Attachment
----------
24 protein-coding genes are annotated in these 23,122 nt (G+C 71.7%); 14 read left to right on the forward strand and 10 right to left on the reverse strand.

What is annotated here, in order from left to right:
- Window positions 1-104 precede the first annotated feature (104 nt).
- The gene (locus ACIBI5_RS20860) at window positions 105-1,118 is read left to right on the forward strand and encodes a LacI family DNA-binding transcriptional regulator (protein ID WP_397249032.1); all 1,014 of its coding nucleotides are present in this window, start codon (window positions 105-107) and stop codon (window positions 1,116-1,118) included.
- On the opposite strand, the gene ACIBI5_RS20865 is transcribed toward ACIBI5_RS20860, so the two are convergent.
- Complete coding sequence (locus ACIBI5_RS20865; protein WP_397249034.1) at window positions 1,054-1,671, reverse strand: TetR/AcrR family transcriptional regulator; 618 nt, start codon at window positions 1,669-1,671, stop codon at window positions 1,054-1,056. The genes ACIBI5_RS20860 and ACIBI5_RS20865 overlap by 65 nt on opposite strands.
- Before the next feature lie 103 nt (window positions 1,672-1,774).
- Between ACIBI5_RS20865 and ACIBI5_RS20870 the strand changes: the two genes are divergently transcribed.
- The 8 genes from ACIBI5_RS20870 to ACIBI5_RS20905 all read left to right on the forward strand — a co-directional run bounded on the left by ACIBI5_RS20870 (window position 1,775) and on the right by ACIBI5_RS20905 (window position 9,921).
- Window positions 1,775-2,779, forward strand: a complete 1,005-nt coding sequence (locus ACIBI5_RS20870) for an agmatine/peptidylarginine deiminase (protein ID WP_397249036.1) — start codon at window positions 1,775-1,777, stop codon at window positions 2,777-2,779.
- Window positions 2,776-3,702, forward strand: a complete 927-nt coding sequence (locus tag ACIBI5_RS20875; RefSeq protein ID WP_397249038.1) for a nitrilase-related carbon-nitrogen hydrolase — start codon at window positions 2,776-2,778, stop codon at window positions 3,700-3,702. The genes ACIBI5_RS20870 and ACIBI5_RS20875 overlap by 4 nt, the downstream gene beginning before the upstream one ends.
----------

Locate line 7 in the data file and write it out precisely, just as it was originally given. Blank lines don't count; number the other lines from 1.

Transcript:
- Before the next feature lie 103 nt (window positions 1,672-1,774).